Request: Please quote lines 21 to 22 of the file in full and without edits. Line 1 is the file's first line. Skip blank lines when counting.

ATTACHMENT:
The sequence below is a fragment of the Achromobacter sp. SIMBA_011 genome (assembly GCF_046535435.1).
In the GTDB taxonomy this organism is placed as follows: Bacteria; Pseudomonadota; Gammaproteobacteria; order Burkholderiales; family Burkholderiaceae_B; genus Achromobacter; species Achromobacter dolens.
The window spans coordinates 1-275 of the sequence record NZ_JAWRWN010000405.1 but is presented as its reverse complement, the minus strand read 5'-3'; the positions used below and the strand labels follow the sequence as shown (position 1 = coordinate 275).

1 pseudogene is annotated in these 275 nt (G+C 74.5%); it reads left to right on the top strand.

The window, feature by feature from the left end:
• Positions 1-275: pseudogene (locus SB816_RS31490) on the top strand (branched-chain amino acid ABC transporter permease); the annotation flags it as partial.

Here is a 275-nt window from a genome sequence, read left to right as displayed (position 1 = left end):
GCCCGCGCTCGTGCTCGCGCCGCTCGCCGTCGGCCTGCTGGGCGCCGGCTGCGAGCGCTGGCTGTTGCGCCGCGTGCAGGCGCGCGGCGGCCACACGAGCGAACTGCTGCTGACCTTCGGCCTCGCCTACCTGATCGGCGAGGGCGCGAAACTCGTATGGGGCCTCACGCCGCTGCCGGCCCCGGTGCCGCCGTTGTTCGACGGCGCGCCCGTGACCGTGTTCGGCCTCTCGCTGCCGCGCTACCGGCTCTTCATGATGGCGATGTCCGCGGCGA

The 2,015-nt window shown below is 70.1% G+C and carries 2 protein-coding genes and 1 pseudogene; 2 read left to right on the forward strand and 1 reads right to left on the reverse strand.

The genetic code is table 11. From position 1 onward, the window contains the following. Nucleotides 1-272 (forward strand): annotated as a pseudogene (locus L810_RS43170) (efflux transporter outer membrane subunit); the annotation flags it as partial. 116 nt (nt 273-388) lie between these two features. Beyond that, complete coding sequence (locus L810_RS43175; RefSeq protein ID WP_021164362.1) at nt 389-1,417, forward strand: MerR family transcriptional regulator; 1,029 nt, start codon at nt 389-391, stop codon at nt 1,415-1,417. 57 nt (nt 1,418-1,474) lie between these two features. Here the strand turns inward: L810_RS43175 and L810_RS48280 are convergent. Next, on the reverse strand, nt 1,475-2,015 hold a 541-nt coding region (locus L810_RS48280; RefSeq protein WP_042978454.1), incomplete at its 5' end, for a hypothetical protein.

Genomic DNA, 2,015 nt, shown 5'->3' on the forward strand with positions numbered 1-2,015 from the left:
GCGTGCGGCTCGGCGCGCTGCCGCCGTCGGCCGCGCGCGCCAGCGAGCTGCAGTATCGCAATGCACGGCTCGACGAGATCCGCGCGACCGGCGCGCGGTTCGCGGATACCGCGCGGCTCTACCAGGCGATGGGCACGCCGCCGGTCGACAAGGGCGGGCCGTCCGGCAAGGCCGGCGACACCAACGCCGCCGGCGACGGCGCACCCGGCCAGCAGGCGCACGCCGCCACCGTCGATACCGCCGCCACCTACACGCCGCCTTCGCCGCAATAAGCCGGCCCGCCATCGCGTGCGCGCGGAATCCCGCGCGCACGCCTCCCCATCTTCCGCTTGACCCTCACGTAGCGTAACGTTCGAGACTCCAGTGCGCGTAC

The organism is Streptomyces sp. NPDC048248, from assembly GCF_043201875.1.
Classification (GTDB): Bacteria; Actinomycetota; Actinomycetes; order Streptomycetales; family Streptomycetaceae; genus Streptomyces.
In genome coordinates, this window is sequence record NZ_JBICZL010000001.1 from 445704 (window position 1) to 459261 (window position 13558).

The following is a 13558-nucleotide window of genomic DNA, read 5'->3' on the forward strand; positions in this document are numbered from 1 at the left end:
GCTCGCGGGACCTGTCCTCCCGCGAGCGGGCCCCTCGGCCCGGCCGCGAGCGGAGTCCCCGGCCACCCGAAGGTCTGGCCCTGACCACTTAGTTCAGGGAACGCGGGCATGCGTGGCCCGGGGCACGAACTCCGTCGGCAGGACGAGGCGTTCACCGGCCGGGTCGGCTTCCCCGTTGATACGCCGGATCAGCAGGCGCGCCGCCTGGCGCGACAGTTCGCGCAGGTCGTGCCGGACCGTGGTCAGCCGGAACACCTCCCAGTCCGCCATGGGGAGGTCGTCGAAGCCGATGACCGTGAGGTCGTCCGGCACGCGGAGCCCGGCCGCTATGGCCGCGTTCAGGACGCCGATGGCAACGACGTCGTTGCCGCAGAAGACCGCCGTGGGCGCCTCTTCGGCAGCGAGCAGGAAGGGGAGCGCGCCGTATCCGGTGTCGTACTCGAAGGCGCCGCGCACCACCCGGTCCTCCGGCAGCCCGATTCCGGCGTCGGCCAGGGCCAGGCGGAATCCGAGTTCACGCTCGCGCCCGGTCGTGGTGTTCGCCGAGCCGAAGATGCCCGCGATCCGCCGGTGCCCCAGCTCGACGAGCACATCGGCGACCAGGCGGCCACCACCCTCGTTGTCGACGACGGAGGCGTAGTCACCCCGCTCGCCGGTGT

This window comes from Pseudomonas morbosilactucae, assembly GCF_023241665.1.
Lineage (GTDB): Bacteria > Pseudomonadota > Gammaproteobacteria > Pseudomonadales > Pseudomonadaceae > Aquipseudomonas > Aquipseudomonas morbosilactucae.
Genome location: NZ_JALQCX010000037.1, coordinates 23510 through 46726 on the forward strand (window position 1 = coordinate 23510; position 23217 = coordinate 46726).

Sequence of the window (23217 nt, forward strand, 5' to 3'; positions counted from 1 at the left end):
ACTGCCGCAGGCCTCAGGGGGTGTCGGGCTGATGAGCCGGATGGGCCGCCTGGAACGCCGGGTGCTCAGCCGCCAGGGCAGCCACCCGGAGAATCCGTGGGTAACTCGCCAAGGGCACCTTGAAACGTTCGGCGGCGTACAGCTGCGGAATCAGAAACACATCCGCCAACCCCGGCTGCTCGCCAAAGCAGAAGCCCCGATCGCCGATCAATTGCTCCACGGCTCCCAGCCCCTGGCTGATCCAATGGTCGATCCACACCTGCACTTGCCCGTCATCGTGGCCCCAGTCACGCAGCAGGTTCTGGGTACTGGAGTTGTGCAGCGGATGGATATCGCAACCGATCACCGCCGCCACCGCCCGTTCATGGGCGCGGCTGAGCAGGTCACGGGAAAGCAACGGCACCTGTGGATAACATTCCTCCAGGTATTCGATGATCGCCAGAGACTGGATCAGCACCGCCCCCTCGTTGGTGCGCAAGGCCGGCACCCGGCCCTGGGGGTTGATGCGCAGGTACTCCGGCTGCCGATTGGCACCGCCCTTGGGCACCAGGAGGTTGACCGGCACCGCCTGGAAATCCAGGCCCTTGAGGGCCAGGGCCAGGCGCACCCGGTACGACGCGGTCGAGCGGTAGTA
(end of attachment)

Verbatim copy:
Sequence of the window (23217 nt, forward strand, 5' to 3'; positions counted from 1 at the left end):
ACTGCCGCAGGCCTCAGGGGGTGTCGGGCTGATGAGCCGGATGGGCCGCCTGGAACGCCGGGTGCTCAGCCGCCAGGGCAGCCACCCGGAGAATCCGTGGGTAACTCGCCAAGGGCACCTTGAAACGTTCGGCGGCGTACAGCTGCGGAATCAGAAACACATCCGCCAACCCCGGCTGCTCGCCAAAGCAGAAGCCCCGATCGCCGATCAATTGCTCCACGGCTCCCAGCCCCTGGCTGATCCAATGGTCGATCCACACCTGCACTTGCCCGTCATCGTGGCCCCAGTCACGCAGCAGGTTCTGGGTACTGGAGTTGTGCAGCGGATGGATATCGCAACCGATCACCGCCGCCACCGCCCGTTCATGGGCGCGGCTGAGCAGGTCACGGGAAAGCAACGGCACCTGTGGATAACATTCCTCCAGGTATTCGATGATCGCCAGAGACTGGATCAGCACCGCCCCCTCGTTGGTGCGCAAGGCCGGCACCCGGCCCTGGGGGTTGATGCGCAGGTACTCCGGCTGCCGATTGGCACCGCCCTTGGGCACCAGGAGGTTGACCGGCACCGCCTGGAAATCCAGGCCCTTGAGGGCCAGGGCCAGGCGCACCCGGTACGACGCGGTCGAGCGGTAGTA